So when we talk about the article it's really appealing more to those who actually know what they are doing to begin with. It's kind of like "How to save gas when you drive", well the assumption is that you know how to drive to begin with, right? But this is why it's so important that we don't eliminate that system which grants that flexibility to begin with; a lot of people assume and assert so many different things so when it's down to a real "how-to" people aren't educated or skilled in it and that's the basic truth; they think they know, they do their best, and they interpret what's given but a lot of debates that I've been in have had "insufficient evidence" whether I won or lost and used sources that were good but didn't prove their points! People voted anyway reading what they thought was there because they aren't official judges and hell some are only 16 so who expects them to be professional about it? :p
Like if I asked you what IS weak evidence? Oh, man that's a road-trip of a question; you could (and people have) written an entire set of books on how that works. Credibility is the same.
Your 7 Points:
1. There is no such thing as a topic (claim) without a burden of proof or an objective method of argumentation. Definitions should be clear for sure but again this is biased against the beginner specifically because what if you, the voter, just say "No, I don't like that definition, doesn't sit well with me?" even if it's legitimate? Also, you can't produce a debate and have an inconsistency with the BoP. You can try but it won't make sense and will fall apart quickly anyway so it's not a major concern.
2. Well jargon and technical language basics really should solve this. Ambiguity is not acceptable and neither is Equivocation so this is already covered long before it began or was brought up here.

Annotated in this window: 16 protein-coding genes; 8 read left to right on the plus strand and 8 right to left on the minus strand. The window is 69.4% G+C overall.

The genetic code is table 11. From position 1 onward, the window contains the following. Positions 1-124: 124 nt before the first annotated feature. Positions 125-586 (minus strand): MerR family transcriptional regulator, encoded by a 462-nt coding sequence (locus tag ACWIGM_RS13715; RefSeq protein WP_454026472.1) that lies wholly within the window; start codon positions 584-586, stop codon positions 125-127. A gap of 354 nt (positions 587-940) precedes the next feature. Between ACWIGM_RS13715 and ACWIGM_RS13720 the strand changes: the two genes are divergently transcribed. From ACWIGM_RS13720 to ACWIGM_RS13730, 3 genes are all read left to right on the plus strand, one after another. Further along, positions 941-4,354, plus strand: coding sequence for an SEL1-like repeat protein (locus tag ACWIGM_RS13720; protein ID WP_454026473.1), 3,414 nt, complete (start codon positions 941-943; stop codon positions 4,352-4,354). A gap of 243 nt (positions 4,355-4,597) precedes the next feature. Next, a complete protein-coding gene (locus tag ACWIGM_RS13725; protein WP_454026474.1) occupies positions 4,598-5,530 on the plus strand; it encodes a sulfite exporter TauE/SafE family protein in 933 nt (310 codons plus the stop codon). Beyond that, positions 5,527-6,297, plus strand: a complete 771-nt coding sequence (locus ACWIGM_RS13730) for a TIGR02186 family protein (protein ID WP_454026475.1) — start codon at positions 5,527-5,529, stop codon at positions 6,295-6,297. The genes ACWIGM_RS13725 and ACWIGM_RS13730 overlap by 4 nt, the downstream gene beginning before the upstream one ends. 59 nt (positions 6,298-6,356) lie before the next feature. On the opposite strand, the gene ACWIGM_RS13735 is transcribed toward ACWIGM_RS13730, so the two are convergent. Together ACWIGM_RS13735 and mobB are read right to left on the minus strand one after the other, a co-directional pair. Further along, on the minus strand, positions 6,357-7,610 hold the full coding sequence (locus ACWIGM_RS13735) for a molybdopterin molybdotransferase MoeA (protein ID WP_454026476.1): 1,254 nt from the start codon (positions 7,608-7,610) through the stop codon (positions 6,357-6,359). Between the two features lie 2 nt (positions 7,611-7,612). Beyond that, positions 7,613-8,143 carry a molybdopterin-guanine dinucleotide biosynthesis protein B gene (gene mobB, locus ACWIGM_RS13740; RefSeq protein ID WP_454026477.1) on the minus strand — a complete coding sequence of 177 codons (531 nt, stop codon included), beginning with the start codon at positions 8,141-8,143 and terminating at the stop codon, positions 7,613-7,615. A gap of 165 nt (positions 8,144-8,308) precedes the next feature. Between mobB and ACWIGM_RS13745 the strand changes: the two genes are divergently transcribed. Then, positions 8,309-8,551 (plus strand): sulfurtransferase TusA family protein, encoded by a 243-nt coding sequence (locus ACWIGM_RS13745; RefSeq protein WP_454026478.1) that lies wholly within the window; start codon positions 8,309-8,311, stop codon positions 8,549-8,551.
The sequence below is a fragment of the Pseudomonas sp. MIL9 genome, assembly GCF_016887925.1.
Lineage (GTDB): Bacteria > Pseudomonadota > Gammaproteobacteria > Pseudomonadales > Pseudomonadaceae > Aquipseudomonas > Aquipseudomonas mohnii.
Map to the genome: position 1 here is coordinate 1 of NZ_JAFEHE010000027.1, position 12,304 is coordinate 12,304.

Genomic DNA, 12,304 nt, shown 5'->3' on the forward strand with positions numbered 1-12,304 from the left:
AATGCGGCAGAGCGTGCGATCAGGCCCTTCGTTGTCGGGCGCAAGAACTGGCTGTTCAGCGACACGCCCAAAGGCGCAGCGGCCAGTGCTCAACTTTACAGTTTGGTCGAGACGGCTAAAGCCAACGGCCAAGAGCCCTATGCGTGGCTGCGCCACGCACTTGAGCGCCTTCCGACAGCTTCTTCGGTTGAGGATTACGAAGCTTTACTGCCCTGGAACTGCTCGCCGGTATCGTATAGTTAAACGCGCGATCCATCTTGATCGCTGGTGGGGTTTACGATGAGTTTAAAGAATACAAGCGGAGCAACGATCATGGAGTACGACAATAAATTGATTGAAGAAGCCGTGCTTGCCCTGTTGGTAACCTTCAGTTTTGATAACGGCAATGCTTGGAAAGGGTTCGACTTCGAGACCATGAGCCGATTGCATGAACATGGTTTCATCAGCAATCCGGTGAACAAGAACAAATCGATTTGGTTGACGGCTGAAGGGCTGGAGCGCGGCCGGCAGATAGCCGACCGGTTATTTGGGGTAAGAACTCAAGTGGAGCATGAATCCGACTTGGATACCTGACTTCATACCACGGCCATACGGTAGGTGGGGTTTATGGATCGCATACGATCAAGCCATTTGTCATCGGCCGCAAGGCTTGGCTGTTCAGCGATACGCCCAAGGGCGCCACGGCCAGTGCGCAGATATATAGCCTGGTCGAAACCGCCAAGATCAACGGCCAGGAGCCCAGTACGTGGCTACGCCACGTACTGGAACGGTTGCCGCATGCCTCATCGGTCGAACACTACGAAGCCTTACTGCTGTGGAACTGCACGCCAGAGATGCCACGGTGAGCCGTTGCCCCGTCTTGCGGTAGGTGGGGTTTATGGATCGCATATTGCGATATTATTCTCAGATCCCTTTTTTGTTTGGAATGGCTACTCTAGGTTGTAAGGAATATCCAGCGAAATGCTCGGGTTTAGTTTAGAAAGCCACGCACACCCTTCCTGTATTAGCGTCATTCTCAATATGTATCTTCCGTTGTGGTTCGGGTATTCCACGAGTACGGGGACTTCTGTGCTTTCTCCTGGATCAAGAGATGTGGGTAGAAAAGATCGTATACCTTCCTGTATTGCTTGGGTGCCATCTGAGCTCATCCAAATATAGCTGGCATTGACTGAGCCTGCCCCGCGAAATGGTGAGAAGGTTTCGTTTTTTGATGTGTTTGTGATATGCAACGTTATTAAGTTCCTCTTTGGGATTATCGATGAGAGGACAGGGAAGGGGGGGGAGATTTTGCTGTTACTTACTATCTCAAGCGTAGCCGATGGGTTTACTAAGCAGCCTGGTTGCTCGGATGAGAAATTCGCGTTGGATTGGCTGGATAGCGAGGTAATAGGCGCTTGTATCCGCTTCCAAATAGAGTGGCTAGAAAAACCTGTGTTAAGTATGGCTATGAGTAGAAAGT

3. That's not how it works. You're misreading that; what it's saying is basically once everyone establishes the axioms it helps to know BoP and how it works. So let's say that we want to debate whether nachos are sentient, it's saying that first we need to define sentient and nachos THEN we use BoP to help guide us through it so if I make the claim "Nachos are sentient because rocks." I have BoP for that claim and if you go "No, rocks do not make nachos sentient." YOU have BoP for that claim. Disagreeing does NOT negate (contrary to everyone's belief) BoP. I added that in because a lot of people think that the "mechanism" of BoP works by allowing one side to say something and the other to go "nu-uh" when in reality that's not how it works at all; my last debate had this problem where my opponent just shirked off their own BoP for their own claims and then accused me (consistently) of arguing something I Was not without reason (just an unsubstantiated claim) and then asked complex questions with emphasis on appeal to emotion. Now all of that is horrible but the worst of it all was evading BoP. He "claimed" it rested on me so he never backed up anything he said. He just made it up.
4. However if we use judges instead of voters and the open public then this negates the point of this debate AND this criteria. This has to be relative to the open forum voting system. Doing away with it doesn't work because then you have to find incentives for volunteer judges and face judge bias as well where it's a "buddy" of one of the debaters.
7. There's no testing for it. I mean you "should" but "should" isn't enough. Your system works in a perfect world but all do, so when facing it I'm thinking it just doesn't work outside of the bounds that you build and you built them more strict, not more lax, so there's more holes in it than this. That's bad. It means the system is weak.
The same problem happens with open 7 point voting. You are correct, using the "Select winner" form of debating should be used rather than the 7-point system as you should be focused on crafted arguments based on your judgement.
" you're right none of the basics like BoP are mentioned and neither is an exhaustive list of fallacies or anything that would arm you for the ability to actually debate. Instead it's "tips" and they are good tips but they are not lessons"